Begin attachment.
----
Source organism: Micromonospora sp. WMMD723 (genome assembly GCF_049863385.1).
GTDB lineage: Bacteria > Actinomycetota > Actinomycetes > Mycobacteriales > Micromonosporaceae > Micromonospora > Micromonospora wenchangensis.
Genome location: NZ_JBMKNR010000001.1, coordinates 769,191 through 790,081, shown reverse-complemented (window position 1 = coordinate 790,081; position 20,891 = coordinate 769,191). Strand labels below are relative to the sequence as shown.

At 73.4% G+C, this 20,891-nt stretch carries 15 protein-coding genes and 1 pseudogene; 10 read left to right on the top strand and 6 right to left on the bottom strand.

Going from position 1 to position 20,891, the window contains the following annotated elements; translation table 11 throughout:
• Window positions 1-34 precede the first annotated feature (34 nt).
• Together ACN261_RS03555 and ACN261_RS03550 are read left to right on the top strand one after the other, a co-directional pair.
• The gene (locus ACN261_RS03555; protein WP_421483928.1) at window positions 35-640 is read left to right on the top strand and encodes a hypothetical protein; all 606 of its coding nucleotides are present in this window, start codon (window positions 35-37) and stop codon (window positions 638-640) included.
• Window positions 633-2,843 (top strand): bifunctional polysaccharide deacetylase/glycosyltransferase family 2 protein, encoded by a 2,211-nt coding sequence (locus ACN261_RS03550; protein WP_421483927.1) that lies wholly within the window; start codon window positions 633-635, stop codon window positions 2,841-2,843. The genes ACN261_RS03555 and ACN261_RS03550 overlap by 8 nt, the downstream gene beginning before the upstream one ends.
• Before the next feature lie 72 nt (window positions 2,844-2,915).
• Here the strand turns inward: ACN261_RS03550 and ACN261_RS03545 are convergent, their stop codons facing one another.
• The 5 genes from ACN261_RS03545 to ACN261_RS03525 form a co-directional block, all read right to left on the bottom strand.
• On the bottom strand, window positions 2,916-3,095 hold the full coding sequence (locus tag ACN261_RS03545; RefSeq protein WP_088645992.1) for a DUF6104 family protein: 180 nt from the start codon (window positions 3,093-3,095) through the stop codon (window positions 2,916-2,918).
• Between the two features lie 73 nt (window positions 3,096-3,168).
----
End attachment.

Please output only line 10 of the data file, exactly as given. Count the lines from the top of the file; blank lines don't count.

• Before the next feature lie 72 nt (window positions 2,844-2,915).